A Good Apology Doesn’t Change the Subject

We learn another element of a good apology from Kevin Spacey this week: don’t change the subject.

Mr. Spacey, a Hollywood actor, was accused this week by another actor, Anthony Rapp, of assaulting him when Rapp was 14. To his credit, Spacey issued an immediate response. He tweeted that he was “beyond horrified” to hear the accusation. He said he did not remember the incident, which would have occurred “over 30 years ago now,” but agreed that, if he “did behave then as he describes, I owe him the sincerest apology for what would have been deeply inappropriate drunken behavior.”

Had Spacey stopped there, we would simply be examining another public apology: not fully taking responsibility (“if I did…” — never say “if”!)  but not fully shirking it either; missing the mark (how about “criminal” instead of “inappropriate”?) but hinting at remorse (“I owe him the sincerest apology”).

But Spacey tweeted a second paragraph, in which he announced that he now wants to live openly as a gay man. He did end the tweet by saying he wants to “examine my own behavior,” but it’s ambiguous as to whether he is referring to his homosexuality or to the assault. There’s an implication that the assault was due to his conflicted feelings about his sexuality.

Spacey has been excoriated on social media for this. Linking homosexuality to sexual assaults on minors feeds the worst stereotypes, and his coming-out announcement deflects attention from the victim, the crime, and the apology.

Regarding the art of apology, the lesson is clear: don’t change the subject. Spacey moved from talking about the offense in the first paragraph to talking about himself in the second. In the process, he undercut whatever good his apology had done. Once you’ve stated your apology, stop. You may want to provide an explanation, but what the offender thinks is an explanation sounds to the victim like an excuse.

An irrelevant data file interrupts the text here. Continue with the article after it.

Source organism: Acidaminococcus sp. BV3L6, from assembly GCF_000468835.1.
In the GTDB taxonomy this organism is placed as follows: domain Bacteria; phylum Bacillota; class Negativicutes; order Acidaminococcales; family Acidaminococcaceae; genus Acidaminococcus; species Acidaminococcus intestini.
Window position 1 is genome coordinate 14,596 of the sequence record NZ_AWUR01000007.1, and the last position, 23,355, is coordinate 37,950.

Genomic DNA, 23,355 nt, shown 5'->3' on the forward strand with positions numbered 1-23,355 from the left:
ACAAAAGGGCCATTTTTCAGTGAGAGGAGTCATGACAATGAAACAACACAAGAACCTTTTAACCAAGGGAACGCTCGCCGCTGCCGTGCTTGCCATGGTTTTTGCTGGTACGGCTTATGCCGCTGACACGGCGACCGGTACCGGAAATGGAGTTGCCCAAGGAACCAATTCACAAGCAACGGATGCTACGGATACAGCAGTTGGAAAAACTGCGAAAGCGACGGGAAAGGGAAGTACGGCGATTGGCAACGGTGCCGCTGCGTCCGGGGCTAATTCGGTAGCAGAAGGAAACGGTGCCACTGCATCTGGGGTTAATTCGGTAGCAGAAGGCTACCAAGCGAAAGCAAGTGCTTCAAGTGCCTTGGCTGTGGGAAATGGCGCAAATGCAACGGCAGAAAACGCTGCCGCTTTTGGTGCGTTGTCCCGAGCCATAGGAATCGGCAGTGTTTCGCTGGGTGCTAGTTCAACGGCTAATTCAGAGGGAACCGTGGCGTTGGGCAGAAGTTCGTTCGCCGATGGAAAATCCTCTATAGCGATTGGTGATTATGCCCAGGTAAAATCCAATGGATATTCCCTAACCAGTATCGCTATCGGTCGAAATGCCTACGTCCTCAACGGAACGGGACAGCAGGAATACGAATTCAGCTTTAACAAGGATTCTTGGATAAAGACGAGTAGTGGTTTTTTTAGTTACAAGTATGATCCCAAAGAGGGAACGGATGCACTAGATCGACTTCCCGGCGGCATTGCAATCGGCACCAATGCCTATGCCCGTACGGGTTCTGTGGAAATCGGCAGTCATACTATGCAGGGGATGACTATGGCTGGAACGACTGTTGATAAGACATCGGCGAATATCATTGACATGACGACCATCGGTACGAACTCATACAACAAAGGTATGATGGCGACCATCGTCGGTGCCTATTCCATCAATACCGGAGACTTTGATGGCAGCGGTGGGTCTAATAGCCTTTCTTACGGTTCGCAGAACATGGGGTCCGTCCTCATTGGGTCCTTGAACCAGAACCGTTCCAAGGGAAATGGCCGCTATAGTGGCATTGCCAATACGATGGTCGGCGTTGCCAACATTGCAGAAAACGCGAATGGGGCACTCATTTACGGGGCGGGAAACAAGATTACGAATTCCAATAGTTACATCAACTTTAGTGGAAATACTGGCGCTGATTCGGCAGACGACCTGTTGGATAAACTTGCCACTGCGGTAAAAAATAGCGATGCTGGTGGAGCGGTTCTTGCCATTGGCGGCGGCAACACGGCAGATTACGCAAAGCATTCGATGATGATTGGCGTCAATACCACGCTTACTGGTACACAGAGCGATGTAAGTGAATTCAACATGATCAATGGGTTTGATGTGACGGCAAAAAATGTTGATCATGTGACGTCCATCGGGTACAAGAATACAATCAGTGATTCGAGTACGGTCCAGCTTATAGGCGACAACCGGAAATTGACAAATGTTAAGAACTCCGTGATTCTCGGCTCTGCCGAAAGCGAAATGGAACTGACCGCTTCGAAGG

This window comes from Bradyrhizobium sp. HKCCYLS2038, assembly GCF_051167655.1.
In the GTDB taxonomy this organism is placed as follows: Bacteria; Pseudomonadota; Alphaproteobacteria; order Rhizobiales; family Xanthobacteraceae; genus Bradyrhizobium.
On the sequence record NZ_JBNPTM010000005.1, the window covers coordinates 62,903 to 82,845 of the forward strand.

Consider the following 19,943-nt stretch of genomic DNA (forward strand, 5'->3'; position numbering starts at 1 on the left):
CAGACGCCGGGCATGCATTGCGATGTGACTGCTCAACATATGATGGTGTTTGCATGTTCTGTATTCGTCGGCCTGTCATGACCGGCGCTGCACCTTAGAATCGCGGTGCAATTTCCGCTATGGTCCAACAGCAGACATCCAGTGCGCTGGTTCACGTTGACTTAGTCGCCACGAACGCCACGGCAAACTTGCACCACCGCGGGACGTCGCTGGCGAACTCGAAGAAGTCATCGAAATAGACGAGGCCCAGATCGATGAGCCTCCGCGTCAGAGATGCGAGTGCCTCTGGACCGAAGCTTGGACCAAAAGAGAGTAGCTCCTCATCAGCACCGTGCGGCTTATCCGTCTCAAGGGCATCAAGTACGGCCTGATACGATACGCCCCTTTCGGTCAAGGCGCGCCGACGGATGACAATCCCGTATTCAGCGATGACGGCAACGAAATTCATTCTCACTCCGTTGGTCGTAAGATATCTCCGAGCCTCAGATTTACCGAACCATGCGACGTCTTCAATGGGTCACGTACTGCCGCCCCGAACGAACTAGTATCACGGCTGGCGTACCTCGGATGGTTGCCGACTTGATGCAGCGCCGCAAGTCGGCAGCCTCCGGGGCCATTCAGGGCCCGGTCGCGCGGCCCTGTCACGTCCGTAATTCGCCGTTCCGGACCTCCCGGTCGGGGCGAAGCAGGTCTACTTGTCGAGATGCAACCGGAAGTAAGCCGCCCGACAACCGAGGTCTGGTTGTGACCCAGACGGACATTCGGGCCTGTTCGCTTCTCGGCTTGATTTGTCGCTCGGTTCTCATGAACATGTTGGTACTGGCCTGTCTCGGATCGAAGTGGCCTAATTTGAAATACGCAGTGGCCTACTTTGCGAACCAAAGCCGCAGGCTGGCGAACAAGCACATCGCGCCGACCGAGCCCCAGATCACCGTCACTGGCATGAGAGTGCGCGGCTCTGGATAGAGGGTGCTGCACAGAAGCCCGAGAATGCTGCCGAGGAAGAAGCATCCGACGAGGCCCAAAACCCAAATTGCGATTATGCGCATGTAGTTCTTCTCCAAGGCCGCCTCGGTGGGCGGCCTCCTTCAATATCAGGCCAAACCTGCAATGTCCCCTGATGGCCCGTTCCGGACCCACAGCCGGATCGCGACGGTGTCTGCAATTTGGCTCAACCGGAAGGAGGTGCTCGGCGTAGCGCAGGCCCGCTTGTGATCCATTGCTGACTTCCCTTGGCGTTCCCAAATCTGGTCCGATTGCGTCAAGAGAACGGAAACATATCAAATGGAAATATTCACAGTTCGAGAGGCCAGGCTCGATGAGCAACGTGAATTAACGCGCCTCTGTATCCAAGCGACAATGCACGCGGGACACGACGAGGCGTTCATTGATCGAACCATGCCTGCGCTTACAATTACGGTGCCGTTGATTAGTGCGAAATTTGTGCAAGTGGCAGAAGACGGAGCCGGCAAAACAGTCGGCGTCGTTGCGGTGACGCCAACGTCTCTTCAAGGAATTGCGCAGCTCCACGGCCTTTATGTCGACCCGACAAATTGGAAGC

In this case, it almost sounds like Spacey was thinking out loud, trying to figure out how he could have possibly done such a monstrous act, and realized both that he has a problem with alcohol and a conflict regarding his sexuality (neither of which explains his assaulting a minor). Best not to work out these inner conflicts in a public apology. Share that with your therapist, and offer the more introspective apology only after you’ve figured it out.

We would’ve preferred something like this: “I’m horrified to admit that I did something so awful, that profoundly harmed another person. I take full responsibility for the assault, and for my silence since. I am very sorry for what I did, and for the devastating impact it has had on this man’s life. I will do whatever I can to make up for this. I am starting by recognizing that I have a problem with alcohol, and I intend to seek help for that immediately. I also plan to apologize personally to this young man who bravely confronted me with my worst self.”

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